I am in a strange land. The ground is dry here – a reddish color that betrays the clay in the soil. Dry, yes, and yet at the same time there are patches of mud next to me, as if that particular piece of land were clinging desperately to the water that lingers there. Small, ragged weeds grow next to the mud, their leaves sickly green and wilted. The growth is sparse, and the air is hot – so hot that it hurts my lungs to breathe. I lift my gaze from the ground toward Heaven. The sun is enormous and red, and instinctually I know that it is dying. It does not hurt my eyes to look at this sun; it colors the sky orange and the clouds crimson. It is silent here, except for a vague scraping noise in the distance. It is a sound like metal on rock, and I walk towards it. No birds sing; my steps echo in this seemingly empty place. In the distance a box-like shape appears. The scraping sound is coming from here. I hurry my steps, my curiosity demanding I move onward.

The shape is a house, old and dilapidated. Constructed of random bits of wood nailed together, it has either never been painted or the paint has baked off from the heat of this arid land. The three steps that lead to the door are made of cracked cinderblocks, their once perfect corners rounded with age. Bits of gravel and rocks form the path to the door. There is a rickety picket fence that surrounds a very small garden, its dimensions perhaps ten feet by ten feet. Inside this garden I locate the source of the scraping sound. An old man, his back bent from years of hard labor, stands with a hoe, trying to loosen the hard-packed earth into neat little rows. His work must be grueling and nearly fruitless, but upon closer examination there is indeed life growing here. In the farthest row I spy four or five plants, their leaves withered and brown, but still alive, even if barely.

The door of the house opens now, and a younger woman carrying a pitcher of dark water steps outside. She is wearing an ankle length burnt umber skirt. The hem is ragged and torn in places, and stained with dirt and mud. She is wearing an apron over her skirt and long-sleeved blouse, which I imagine was once white. Now it is dark beige, with darker spots of grey and brown adorning it. Around her head she has wrapped the same beige material, and over that she has pinned a wimple that hangs to her shoulders, no doubt to shield her head and neck from the heat. Her long neck is bare and graceful, and she lifts the pitcher of contaminated water to her lips and takes a small drink. A trickle of water escapes and runs down her chin, leaving a shining trail of filth behind. She wipes it away with one dirty hand and her eyes come to rest on me. She does not say a word, but walks to the gate of the fence surrounding the garden, opening it. The man looks at her and smiles lovingly. All that is left of his teeth are rotted stumps of putrescence. She hands him the water, and he drinks greedily.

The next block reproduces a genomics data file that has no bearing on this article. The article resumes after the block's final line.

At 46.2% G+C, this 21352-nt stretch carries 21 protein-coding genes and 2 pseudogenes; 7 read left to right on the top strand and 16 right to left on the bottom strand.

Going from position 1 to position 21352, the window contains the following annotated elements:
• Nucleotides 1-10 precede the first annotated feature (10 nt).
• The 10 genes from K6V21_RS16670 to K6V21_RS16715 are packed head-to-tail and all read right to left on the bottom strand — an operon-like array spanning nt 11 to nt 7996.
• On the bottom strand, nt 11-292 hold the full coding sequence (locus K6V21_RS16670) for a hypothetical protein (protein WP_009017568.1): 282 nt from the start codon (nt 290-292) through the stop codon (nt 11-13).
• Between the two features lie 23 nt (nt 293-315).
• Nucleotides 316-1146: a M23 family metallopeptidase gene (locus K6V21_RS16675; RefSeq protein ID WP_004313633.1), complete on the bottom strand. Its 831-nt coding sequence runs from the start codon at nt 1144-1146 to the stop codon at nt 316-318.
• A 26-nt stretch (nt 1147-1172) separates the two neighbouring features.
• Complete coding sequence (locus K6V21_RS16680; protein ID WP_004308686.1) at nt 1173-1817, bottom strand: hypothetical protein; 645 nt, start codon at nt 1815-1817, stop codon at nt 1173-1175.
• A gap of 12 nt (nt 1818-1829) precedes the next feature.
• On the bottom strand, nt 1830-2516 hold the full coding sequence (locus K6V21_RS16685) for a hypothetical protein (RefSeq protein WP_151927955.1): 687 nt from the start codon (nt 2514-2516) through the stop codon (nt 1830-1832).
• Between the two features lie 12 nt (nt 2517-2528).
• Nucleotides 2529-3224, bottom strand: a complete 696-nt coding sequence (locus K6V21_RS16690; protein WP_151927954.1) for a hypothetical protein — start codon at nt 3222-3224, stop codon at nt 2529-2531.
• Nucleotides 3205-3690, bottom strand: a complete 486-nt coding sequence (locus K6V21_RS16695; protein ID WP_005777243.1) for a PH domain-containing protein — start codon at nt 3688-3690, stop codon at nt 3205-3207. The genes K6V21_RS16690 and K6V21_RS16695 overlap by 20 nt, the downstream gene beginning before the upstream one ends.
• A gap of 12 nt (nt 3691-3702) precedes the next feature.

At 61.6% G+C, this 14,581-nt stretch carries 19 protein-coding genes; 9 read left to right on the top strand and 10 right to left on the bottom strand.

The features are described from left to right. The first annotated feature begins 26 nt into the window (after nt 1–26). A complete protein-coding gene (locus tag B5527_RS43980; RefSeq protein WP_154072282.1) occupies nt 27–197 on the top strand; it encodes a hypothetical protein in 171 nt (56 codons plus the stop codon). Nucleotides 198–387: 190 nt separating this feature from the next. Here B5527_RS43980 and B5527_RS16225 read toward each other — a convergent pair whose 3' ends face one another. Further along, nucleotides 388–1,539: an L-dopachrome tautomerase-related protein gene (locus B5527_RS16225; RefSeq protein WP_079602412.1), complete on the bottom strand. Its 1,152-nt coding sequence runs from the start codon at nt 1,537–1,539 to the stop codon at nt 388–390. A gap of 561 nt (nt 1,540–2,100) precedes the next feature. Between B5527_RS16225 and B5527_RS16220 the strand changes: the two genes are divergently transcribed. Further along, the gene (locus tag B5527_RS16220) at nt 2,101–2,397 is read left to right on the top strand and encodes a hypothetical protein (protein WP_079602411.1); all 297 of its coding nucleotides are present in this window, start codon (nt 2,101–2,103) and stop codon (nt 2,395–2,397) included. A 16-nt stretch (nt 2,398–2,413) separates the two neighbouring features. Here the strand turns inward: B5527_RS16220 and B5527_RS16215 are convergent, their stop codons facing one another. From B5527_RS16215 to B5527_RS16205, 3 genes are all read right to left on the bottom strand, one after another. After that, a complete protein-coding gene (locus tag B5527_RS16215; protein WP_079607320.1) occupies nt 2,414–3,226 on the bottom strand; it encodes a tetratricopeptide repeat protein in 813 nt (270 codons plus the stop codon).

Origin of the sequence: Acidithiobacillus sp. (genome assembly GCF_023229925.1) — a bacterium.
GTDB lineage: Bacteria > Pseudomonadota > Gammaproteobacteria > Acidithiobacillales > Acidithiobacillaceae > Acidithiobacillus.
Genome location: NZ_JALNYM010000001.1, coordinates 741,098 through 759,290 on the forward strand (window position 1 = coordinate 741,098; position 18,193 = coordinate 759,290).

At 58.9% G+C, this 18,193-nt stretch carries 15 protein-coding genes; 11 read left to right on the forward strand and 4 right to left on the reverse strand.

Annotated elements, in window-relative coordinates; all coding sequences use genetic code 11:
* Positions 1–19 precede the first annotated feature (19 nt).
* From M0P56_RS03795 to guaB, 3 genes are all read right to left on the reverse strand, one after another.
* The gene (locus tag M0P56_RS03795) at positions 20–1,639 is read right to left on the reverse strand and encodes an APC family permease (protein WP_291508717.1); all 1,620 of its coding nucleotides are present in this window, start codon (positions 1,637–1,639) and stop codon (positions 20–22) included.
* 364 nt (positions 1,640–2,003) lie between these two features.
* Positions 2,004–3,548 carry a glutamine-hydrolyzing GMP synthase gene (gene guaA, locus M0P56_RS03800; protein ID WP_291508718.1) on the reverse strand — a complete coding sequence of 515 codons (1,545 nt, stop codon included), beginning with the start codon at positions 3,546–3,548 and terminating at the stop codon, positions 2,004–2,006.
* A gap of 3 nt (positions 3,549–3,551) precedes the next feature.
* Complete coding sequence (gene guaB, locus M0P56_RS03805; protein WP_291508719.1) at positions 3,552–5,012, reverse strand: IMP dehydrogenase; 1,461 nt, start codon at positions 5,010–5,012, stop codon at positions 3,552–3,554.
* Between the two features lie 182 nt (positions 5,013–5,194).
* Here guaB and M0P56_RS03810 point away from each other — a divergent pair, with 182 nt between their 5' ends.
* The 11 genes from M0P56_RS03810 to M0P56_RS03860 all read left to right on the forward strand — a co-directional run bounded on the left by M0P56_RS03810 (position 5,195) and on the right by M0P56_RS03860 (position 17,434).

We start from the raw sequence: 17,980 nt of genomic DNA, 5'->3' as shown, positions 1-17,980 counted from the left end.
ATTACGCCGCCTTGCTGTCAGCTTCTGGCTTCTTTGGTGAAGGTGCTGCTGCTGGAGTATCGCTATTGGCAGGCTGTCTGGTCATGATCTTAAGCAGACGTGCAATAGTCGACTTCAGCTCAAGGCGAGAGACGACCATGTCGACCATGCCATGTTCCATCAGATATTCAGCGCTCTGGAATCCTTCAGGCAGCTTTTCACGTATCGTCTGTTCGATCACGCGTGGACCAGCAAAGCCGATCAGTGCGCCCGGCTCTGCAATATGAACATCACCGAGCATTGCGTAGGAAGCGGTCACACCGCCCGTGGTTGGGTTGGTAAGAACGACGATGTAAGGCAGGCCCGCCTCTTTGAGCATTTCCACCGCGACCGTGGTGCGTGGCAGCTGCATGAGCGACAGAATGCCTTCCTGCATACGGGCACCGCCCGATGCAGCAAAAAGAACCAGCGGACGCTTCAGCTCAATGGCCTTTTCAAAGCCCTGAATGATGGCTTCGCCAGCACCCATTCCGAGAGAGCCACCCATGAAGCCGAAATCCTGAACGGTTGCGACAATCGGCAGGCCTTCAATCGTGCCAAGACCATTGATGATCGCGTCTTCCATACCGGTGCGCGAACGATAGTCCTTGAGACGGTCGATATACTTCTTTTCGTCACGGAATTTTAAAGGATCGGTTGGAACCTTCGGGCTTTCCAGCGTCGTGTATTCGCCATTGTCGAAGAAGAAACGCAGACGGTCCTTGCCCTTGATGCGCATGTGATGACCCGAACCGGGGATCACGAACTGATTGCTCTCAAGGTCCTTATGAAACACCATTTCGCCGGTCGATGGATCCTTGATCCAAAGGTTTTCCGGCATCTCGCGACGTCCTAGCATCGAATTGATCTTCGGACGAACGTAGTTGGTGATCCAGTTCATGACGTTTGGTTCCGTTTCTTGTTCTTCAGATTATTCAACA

"She's here, Father," the woman says. He sighs and sets the water down on the garden floor, now turning to look at me directly. I walk over to the garden fence and set my hands on the splintered wood. The woman retrieves an object from the other side of the garden and walks back to me, her hands outstretched, cupping whatever it is that she has obtained. As she comes closer I see that she holds a tomato, but it looks more like a raisin than a tomato. She offers it to me, and then speaks. "It is not much of a gift, but I want you to have it. We have been waiting for you. You are the end, and you are beautiful."

I take the gift she has offered me, not speaking. I nod silently, and feel my feet lift off the ground. It is time, but I hold the tomato still, as if it was precious, and in its own way, it is precious. It is the last gift anyone on Earth shall ever give. I move upwards through the air, and see the upturned faces of the last two left alive looking at me. I shift my gaze to the horizon. There, the gruesome skeletons of once great cities lie rusting. The giant metal framework of skyscrapers lean twisted like wilted flowers. There is no hope, and no life energy, emanating from this destitution. I open my mouth, issuing forth one pure note. This is the song of destruction. The air begins to vibrate, delicately at first, and then with more and more force. The universe is shaking, quivering. The sun begins to pulsate, and then in a furious blast, it explodes, taking this wretched planet called Earth with it. The explosion is phenomenal, the pieces of earth and fire spreading outward in a glorious blossom of color. Then, all too soon, it all pulls inward again, and another black hole – another collapsed universe – is born. The only evidence of the life that was here is this solitary piece of fruit clutched in my fingers, withered in its sun-baked skin, which itself shall rot away into nothingness.

As for me? I drift back towards my oblivion, my mission complete. I am the end – after Armageddon, there is only me, and I am called Revelation.